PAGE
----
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IWD 1.1 Released For Intel's Linux Wireless Daemon

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  • IWD 1.1 Released For Intel's Linux Wireless Daemon

    Phoronix: IWD 1.1 Released For Intel's Linux Wireless Daemon

    Released at the end of October was Intel's IWD 1.0 wireless daemon while hitting the web this week was version 1.1...

    http://www.phoronix.com/scan.php?pag...D-1.1-Released

  • #2
    I wonder if this will get ported to the other open source operating systems, particularly FreeBSD and OpenBSD because I see posts on other forms all the time asking for ways to control what wireless network a computer joins from those operating systems by new users. Since Intel wireless NICs seem to be the most supported by the BSDs this would seem like a God sent.

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    • #3
      I wonder if a future update will be able to report what type of wifi connection was established(802.11 N/AC/etc). Bit strange that such info isn't available on Linux? I don't know much about what's involved on a technical level establishing the protocol version to use, but would think that there is some type of negotiation involved which would be able to provide that information?

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      • #4
        I've switched some systems to iwd and it works great, connection time is much shorter. Only the password dialog looked different on KDE, maybe not fully integrated yet to Network manager.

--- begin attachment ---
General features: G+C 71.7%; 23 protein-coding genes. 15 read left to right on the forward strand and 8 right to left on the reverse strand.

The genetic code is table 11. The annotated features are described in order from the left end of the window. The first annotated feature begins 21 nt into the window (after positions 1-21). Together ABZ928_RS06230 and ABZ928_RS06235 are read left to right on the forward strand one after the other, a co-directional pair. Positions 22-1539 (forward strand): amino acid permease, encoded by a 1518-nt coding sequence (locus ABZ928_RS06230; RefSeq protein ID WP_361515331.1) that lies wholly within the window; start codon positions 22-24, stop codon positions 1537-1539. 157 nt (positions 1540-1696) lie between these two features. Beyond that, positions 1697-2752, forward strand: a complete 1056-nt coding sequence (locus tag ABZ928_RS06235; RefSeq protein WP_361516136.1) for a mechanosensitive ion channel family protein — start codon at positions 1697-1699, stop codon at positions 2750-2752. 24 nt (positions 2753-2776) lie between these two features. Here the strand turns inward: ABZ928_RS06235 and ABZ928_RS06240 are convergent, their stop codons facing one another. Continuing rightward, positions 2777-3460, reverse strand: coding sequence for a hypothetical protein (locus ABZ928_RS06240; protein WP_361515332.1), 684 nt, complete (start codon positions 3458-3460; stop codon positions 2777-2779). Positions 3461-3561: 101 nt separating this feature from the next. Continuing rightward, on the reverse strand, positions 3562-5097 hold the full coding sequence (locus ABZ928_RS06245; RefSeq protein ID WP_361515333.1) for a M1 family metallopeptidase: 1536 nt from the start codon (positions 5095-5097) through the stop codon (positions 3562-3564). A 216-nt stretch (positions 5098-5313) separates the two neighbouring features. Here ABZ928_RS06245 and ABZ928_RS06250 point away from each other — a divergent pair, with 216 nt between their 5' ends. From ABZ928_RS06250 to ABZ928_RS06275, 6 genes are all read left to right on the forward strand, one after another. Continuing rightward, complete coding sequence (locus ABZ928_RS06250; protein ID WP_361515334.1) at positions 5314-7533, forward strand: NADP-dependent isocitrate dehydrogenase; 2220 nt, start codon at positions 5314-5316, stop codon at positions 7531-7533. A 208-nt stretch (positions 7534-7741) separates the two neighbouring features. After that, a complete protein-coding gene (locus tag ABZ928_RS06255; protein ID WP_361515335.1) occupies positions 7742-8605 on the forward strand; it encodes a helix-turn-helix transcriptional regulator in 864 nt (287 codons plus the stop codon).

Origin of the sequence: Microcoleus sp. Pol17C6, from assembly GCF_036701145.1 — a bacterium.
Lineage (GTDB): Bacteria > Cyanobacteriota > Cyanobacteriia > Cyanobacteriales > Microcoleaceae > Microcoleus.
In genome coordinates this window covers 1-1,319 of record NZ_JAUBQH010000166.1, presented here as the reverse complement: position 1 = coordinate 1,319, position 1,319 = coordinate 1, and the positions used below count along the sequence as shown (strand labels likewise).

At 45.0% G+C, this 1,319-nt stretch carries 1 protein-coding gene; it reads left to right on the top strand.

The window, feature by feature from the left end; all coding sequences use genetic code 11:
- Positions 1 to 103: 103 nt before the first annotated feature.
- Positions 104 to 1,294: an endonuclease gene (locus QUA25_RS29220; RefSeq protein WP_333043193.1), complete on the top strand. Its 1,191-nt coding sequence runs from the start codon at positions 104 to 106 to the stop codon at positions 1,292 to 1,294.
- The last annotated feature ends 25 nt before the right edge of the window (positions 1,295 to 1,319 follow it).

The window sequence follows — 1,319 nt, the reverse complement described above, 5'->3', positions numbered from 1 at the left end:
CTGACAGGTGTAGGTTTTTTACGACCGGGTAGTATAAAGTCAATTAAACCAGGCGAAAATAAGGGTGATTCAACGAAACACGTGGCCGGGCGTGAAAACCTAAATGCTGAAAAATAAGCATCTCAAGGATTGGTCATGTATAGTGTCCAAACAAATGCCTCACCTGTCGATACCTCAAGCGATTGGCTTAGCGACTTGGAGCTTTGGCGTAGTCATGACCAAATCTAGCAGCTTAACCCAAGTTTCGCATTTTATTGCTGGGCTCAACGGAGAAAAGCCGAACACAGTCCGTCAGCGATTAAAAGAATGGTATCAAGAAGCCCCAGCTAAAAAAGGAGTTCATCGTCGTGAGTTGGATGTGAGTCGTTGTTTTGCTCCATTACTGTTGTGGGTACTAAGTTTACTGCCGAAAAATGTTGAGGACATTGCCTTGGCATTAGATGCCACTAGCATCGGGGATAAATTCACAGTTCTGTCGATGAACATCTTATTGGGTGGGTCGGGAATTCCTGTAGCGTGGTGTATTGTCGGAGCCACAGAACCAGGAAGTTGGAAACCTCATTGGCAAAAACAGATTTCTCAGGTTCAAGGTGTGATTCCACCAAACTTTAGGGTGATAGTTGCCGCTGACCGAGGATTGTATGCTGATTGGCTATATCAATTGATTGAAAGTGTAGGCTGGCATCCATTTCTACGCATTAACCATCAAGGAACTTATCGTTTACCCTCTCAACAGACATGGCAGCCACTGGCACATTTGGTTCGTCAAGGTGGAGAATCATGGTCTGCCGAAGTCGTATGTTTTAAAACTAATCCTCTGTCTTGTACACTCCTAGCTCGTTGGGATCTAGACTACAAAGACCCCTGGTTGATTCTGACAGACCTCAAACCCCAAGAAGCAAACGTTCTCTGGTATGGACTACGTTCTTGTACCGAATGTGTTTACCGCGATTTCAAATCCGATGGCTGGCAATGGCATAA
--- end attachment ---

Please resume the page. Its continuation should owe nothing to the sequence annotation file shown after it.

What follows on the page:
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        • #5
          Originally posted by polarathene View Post
          I wonder if a future update will be able to report what type of wifi connection was established(802.11 N/AC/etc). Bit strange that such info isn't available on Linux? I don't know much about what's involved on a technical level establishing the protocol version to use, but would think that there is some type of negotiation involved which would be able to provide that information?
          I use:
          Code:
          iw <devname> link
          to get this information. It shows basically everything, although it is pretty technical. For example, here is what I see on my system:

          Code:
          # iw wlo1 link
          Connected to xx:xx:xx:xx:xx:xx (on wlo1)
                  SSID: <removed>
                  freq: 5745
                  RX: 468637 bytes (628 packets)
                  TX: 54225 bytes (434 packets)
                  signal: -79 dBm
                  tx bitrate: 120.0 MBit/s VHT-MCS 5 40MHz short GI VHT-NSS 1
          
                  bss flags:      short-slot-time
                  dtim period:    2
                  beacon int:     100
          We see that since freq starts with 5, we know we are using the 5GHz band (if it started with 2, one would know it was using the 2.4GHz frequency band). The tx bitrate tells us a lot about the connection. Since we see "VHT-MCS 5", we know the connection is 802.11ac. It also shows the connection is 40MHz wide, and is using short guard interval (short GI).

          You can find out more about these details even on the 802.11ac page of Wikipedia, or your favorite wireless reference site.

          I share this because I had the same question at one point, and finally found this. Yes, it is very low-level, but all of the relevant details are there...

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          • #6
            Originally posted by kylew77 View Post